In an effort to drive forward divestitures of assets in Hong Kong and the Chinese Mainland, Li agreed to sell The Center, the fifth-tallest skyscraper in Hong Kong. With a volume of HK$40.2 billion ($5.15 billion), the deal constitutes the biggest ever office space real estate sale in the Asia-Pacific region. Last year, Li sold the Century Link complex in Shanghai for $2.95 billion, the second largest transaction for a single building, according to the Financial Times.
In 1979, with help from HSBC, Li controlled the Hutchison Whampoa Company Limited, which increased Cheung Kong Holdings control to 12% of the world container port facilities, especially in Hong Kong, Canada (Vancouver), China, the United Kingdom, Rotterdam, Panama, Bahamas and many developing countries.
A subsidiary of CK Hutchison, the A.S. Watson Group (ASW), is a retail operator with over 12,000 stores. Its portfolio encompasses retail brands in Europe such as Superdrug (UK), Marionnaud (France), Kruidvat (Benelux countries), and in Asia including health and beauty retailer Watson's store and wine cellars et al., PARKnSHOP supermarkets (and spin-off brands), and Fortress electrical appliance stores. ASW also produces and distributes water products and beverages in the region.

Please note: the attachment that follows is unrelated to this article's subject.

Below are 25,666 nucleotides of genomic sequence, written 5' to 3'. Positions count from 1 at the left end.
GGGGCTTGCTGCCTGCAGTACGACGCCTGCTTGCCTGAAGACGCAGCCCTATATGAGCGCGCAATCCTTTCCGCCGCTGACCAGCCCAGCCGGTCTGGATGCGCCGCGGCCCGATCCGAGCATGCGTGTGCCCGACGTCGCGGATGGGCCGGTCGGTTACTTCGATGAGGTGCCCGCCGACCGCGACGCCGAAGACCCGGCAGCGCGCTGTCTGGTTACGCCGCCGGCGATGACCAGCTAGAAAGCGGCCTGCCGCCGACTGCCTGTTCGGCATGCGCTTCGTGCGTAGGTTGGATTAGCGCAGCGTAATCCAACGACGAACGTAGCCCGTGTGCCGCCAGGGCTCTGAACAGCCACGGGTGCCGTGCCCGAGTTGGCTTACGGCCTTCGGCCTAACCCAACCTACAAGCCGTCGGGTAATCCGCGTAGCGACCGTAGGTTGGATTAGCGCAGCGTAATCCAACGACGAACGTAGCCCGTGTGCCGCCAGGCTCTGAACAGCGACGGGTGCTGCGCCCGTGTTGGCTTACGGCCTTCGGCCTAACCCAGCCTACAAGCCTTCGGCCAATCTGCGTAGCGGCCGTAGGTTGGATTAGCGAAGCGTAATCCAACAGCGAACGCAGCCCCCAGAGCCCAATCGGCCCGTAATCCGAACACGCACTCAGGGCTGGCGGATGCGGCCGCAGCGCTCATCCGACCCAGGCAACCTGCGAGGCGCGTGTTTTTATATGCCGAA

CK Hutchison group has the reputation of being an astute asset trader. It builds up new businesses and sells them off when shareholder value could be created. Huge profits were obtained in the sale of its interest in Orange to Mannesmann Group in 1999, making a profit of $15.12 billion. In 2006 Li sold 20% of Hutchison's ports business to Singapore rival PSA Corp., making a $3.12 billion profit on a $4 billion deal.
Group subsidiary Hutchison Telecommunications sold a controlling stake of 67% in Hutchison Essar, a joint venture Mobile operator in India, to Vodafone for $11.1 billion. It had invested roughly $2 billion earlier.